By: Brenda J. Trainor
When traveling to distant lands, it is always good to understand the culture of the places you’ll visit. And in the world of “social media,” it is just as important to learn the electronic communications culture in order to get the most out of your trip.
What can you find in the land of social media… a lot of strange and wonderful things! The Internet, computers and smart phones, along with our culture’s affection for gadgets, has facilitated an electronic town square where every possible niche interest can find a forum for discussion, debate, and dialog. The land of social media is simply a place for communication, and where very specific kinds of information can be shared almost instantaneously and responded to in a variety of communication formats: written words like essays or short statements or just captions can be accompanied by photos, videos, or any art creation or graphic that can be scanned and transmitted electronically.
And like any foreign land, you’ll find both good things and bad things in the social media culture. The key to finding what you want is to develop the local knowledge about the places you’ll visit. And just like a town, there are commercial districts, and residential districts, as well as government and service organizations and institutions, and of course places you just might not even want to see.
So what are some of the cultural mores you’ll find in social media? Pretty much anything is fair game – but where you choose to communicate often dictates the appropriateness of what you want to say or show.
When most people think of social media, they first think of Facebook, and Facebook is by far the most popular social media site. It is an application for computers and smart phones that allows people to create an online identity, your “page,” and then you’re able to create electronic links to friends who will see what you post and have the opportunity to respond to you and simultaneously to all the friends in your community. It also has “private” messaging capabilities for direct person-to-person messages, which is really no different from email, its just that the messages appear on your Facebook application rather than in your computer’s email. Facebook is also developing into an important commercial locale – products and brands are finding it essential to have a Facebook identity to develop essential market advantages. Social media is a critical tool for marketing as well as for gossiping – and few tools ever before have had such ubiquitous reach and powerful capabilities.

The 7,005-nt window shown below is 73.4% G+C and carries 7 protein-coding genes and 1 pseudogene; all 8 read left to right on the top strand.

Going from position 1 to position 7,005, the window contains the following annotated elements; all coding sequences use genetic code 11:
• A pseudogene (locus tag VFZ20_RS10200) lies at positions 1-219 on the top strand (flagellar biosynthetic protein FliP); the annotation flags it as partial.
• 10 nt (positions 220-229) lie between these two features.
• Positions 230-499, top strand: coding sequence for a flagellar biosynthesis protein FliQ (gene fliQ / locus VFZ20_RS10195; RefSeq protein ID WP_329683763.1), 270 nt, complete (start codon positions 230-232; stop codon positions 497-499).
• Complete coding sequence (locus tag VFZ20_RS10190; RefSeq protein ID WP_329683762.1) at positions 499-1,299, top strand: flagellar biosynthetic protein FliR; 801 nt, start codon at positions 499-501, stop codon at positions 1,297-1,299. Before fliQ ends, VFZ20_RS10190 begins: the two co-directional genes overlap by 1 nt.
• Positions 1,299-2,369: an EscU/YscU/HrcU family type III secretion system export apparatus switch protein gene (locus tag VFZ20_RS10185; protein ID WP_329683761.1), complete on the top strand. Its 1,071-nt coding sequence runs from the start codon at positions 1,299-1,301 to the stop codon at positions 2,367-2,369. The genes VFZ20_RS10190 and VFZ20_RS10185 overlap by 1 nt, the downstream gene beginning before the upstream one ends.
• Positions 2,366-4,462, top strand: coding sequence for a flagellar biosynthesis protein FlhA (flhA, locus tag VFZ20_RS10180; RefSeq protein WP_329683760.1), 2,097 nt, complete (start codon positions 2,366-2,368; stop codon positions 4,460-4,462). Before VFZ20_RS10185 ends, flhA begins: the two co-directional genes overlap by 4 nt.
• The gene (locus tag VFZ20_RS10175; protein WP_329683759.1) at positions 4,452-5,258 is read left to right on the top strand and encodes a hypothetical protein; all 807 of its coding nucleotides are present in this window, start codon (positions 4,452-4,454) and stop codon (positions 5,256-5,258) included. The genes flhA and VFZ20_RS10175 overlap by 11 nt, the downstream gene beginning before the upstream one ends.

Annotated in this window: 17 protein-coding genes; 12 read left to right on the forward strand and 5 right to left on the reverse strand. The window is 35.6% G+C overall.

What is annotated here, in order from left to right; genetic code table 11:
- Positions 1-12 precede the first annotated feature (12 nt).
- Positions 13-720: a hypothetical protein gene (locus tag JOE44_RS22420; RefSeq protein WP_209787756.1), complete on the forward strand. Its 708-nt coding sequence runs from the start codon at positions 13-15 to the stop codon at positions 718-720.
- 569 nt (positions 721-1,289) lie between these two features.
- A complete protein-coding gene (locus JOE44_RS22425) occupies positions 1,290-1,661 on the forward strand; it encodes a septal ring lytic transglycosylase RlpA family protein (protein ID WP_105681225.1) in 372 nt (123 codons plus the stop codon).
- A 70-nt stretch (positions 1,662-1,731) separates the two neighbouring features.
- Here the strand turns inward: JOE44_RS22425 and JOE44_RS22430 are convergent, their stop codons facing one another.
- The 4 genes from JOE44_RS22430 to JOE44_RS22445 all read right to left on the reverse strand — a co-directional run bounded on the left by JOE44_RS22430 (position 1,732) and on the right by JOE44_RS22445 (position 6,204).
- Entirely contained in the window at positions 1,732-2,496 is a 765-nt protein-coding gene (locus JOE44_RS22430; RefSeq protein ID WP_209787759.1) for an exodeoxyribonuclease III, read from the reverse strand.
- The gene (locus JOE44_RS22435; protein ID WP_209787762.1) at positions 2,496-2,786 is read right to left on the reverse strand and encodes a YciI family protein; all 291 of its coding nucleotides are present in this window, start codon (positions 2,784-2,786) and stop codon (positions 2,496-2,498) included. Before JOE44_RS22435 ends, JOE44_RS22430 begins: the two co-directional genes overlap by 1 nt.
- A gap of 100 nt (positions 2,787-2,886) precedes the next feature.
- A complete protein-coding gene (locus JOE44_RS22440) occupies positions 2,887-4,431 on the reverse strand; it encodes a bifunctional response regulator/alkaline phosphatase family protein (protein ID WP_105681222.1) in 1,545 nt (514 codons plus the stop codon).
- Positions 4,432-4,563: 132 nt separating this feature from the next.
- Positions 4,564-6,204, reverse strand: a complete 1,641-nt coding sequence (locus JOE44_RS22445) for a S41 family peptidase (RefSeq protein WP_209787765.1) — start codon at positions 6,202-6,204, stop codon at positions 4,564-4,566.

So among the first things to remember when using social media is that you are communicating publicly – you should never post anything that you wouldn’t want your mother to read. And since it will be published in cyberspace, it will be very easy for anyone to replicate it and pass it on to other places – you don’t really have much control of where your message will end up. That is one of the key rules to remember – anything said in the land of social media is not private.
So you must be careful to choose your social media locale. There are certain cultural norms for the different electronic media cultures, where Facebook is primarily used for personal friends, it is evolving into an important commercial site for consumer products and services. Other media have their own specific appeal: Linked In is used primarily for business purposes, including recruiting and job searches, as well as for industry associations and interest groups with a specific business or political focus, and can be an important resource for insider information by finding contacts in specific companies or industries. It thrives on introductions based on people who know people.
Then there are the applications to communicate your thoughts through the written word: blogs (web logs) are electronic essay sites typically organized by topic, and written by individuals targeting a specific topic – many are purely creative, some are totally self-serving, some are supremely expert – you must be the judge in this marketplace of ideas. For shorter thoughts, individuals like to use Twitter – an application that only allow messages of 140 characters, but that does allow links to photos or videos or web sites to be attached. It is a service that encourages forwarding a “tweet” that you get to everyone else on your list: that is called retweeting, and it is how the messages get shared to ever larger audiences.
Finally, there are the photo and video sites: YouTube is by far the biggest and best example of a video-sharing site. You simply take a video that you’ve created, maybe with your phone, and post it to the site with key words and a headline so people can find it. Once posted, you have an electronic address, or URL, (unique record locator), that locates your video on the internet, and with this you can post the address on any variety of media to allow people to see the video.
There are lots of different sites, and lots of special interest applications and other specialized sites. The best way to get to know the culture of these strange lands is to visit them, Experience social media cautiously at first, and start to learn your way around, and you will soon find yourself reaping the benefits of a multicultural world full of interesting things.